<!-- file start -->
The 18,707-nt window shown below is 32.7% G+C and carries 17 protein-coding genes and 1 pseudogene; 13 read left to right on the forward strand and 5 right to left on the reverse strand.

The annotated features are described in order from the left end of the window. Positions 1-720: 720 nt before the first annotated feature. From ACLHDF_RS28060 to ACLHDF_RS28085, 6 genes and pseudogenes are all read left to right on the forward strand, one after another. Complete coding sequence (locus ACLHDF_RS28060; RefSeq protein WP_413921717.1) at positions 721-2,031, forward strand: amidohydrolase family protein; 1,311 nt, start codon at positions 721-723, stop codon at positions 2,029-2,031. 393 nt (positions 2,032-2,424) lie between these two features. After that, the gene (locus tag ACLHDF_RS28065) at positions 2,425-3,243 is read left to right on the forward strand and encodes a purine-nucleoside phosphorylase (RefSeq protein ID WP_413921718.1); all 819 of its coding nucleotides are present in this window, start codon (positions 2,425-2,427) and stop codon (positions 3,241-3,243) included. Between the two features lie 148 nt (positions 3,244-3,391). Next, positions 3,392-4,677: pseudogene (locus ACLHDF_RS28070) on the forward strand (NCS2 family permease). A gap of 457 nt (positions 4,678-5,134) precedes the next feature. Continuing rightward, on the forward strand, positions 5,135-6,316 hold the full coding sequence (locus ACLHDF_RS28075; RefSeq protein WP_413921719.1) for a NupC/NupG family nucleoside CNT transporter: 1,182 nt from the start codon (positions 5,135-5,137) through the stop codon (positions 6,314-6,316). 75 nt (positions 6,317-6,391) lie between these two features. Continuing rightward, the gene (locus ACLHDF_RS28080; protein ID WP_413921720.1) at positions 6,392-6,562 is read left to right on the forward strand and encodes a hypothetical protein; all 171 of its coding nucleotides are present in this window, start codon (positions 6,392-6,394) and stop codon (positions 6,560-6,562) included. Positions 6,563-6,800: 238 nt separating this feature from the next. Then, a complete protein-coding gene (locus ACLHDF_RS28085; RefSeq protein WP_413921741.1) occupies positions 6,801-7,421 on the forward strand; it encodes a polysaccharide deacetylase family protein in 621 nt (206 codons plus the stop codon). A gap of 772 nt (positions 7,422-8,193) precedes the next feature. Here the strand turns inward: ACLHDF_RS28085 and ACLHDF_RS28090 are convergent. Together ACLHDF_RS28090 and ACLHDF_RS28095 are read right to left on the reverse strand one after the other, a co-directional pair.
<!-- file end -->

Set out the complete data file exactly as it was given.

The 18,707-nt window shown below is 32.7% G+C and carries 17 protein-coding genes and 1 pseudogene; 13 read left to right on the forward strand and 5 right to left on the reverse strand.

The annotated features are described in order from the left end of the window. Positions 1-720: 720 nt before the first annotated feature. From ACLHDF_RS28060 to ACLHDF_RS28085, 6 genes and pseudogenes are all read left to right on the forward strand, one after another. Complete coding sequence (locus ACLHDF_RS28060; RefSeq protein WP_413921717.1) at positions 721-2,031, forward strand: amidohydrolase family protein; 1,311 nt, start codon at positions 721-723, stop codon at positions 2,029-2,031. 393 nt (positions 2,032-2,424) lie between these two features. After that, the gene (locus tag ACLHDF_RS28065) at positions 2,425-3,243 is read left to right on the forward strand and encodes a purine-nucleoside phosphorylase (RefSeq protein ID WP_413921718.1); all 819 of its coding nucleotides are present in this window, start codon (positions 2,425-2,427) and stop codon (positions 3,241-3,243) included. Between the two features lie 148 nt (positions 3,244-3,391). Next, positions 3,392-4,677: pseudogene (locus ACLHDF_RS28070) on the forward strand (NCS2 family permease). A gap of 457 nt (positions 4,678-5,134) precedes the next feature. Continuing rightward, on the forward strand, positions 5,135-6,316 hold the full coding sequence (locus ACLHDF_RS28075; RefSeq protein WP_413921719.1) for a NupC/NupG family nucleoside CNT transporter: 1,182 nt from the start codon (positions 5,135-5,137) through the stop codon (positions 6,314-6,316). 75 nt (positions 6,317-6,391) lie between these two features. Continuing rightward, the gene (locus ACLHDF_RS28080; protein ID WP_413921720.1) at positions 6,392-6,562 is read left to right on the forward strand and encodes a hypothetical protein; all 171 of its coding nucleotides are present in this window, start codon (positions 6,392-6,394) and stop codon (positions 6,560-6,562) included. Positions 6,563-6,800: 238 nt separating this feature from the next. Then, a complete protein-coding gene (locus ACLHDF_RS28085; RefSeq protein WP_413921741.1) occupies positions 6,801-7,421 on the forward strand; it encodes a polysaccharide deacetylase family protein in 621 nt (206 codons plus the stop codon). A gap of 772 nt (positions 7,422-8,193) precedes the next feature. Here the strand turns inward: ACLHDF_RS28085 and ACLHDF_RS28090 are convergent. Together ACLHDF_RS28090 and ACLHDF_RS28095 are read right to left on the reverse strand one after the other, a co-directional pair.